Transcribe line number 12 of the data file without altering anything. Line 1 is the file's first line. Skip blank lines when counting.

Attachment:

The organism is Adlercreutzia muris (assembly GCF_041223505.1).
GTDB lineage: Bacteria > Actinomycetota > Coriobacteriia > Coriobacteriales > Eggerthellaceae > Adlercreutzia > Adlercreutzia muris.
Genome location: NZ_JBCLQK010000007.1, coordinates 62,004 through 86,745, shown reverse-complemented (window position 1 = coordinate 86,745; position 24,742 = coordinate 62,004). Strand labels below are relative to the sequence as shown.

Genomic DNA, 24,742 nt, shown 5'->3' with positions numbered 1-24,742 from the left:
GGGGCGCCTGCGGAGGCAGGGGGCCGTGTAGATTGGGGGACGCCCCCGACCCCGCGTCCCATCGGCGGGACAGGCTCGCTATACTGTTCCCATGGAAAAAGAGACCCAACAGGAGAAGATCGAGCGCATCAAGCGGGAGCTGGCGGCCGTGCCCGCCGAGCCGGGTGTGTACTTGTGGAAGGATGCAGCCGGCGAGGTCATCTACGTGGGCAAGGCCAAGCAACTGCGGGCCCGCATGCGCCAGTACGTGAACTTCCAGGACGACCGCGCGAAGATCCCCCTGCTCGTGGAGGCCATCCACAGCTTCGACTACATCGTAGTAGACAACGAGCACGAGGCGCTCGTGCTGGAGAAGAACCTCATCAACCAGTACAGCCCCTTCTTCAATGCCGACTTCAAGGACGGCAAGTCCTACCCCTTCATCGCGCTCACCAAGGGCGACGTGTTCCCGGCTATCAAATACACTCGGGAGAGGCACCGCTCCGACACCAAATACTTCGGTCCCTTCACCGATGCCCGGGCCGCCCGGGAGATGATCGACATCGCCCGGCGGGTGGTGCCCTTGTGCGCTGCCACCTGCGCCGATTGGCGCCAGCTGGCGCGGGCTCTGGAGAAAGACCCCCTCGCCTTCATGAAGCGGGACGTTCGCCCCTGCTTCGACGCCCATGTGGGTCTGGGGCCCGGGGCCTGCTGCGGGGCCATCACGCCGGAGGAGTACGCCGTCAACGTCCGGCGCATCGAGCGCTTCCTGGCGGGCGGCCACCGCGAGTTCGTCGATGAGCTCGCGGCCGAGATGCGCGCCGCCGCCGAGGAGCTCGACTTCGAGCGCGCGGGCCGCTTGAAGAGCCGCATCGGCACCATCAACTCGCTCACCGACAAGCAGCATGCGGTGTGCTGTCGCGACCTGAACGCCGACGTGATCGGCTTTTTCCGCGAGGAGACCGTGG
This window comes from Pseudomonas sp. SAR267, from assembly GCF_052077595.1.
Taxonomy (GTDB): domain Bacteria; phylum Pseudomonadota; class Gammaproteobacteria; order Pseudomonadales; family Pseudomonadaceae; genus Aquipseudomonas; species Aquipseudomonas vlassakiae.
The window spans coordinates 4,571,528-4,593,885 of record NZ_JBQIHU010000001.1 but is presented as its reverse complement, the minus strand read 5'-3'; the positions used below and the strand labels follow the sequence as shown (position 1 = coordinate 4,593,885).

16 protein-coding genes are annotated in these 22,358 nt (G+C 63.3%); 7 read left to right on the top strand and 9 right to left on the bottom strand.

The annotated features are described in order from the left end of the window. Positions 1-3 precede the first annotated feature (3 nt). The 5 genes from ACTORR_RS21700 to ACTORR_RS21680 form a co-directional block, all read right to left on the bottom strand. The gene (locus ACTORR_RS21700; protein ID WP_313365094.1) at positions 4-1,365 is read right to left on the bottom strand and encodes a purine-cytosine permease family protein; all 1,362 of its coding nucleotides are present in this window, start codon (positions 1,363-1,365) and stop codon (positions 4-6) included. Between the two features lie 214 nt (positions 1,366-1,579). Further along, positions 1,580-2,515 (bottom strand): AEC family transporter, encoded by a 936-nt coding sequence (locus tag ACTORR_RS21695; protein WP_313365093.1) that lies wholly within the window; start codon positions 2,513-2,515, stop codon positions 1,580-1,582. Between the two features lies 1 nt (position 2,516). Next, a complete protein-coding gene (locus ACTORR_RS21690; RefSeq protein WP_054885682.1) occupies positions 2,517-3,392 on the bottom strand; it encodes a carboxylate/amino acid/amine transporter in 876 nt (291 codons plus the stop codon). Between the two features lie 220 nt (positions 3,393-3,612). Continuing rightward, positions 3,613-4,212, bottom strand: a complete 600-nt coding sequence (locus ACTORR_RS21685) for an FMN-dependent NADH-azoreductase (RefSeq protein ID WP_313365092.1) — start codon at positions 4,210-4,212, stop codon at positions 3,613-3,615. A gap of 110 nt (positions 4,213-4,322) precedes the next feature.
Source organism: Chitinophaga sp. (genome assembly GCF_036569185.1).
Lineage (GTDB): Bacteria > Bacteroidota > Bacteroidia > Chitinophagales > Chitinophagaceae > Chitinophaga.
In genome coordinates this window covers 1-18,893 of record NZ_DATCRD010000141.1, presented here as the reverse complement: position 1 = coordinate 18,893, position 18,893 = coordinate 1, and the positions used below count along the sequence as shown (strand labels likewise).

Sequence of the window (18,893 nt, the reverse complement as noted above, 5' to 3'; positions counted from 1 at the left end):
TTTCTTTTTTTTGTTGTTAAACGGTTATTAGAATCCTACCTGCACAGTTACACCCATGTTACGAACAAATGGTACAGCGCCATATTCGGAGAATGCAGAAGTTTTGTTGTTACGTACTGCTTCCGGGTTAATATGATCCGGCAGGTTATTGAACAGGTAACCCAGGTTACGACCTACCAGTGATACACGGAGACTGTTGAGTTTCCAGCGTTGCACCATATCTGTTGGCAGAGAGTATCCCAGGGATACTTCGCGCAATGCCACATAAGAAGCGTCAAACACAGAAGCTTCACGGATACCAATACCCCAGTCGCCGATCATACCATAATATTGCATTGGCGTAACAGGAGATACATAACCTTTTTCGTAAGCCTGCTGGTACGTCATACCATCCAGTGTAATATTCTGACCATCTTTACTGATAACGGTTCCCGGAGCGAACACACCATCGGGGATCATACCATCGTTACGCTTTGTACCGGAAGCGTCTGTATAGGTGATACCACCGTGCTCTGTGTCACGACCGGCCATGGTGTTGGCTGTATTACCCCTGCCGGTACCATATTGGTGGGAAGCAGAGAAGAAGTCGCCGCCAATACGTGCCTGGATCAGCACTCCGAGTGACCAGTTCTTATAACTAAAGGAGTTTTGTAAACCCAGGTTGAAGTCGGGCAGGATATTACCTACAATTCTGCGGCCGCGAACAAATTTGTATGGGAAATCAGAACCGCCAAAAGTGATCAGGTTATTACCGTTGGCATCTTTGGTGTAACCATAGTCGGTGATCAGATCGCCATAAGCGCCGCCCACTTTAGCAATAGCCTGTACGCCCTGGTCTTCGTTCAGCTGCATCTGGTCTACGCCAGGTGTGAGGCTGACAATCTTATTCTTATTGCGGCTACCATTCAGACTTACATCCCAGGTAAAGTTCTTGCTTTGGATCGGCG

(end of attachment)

Lineage (GTDB): Bacteria > Bacteroidota > Bacteroidia > Chitinophagales > Chitinophagaceae > Chitinophaga.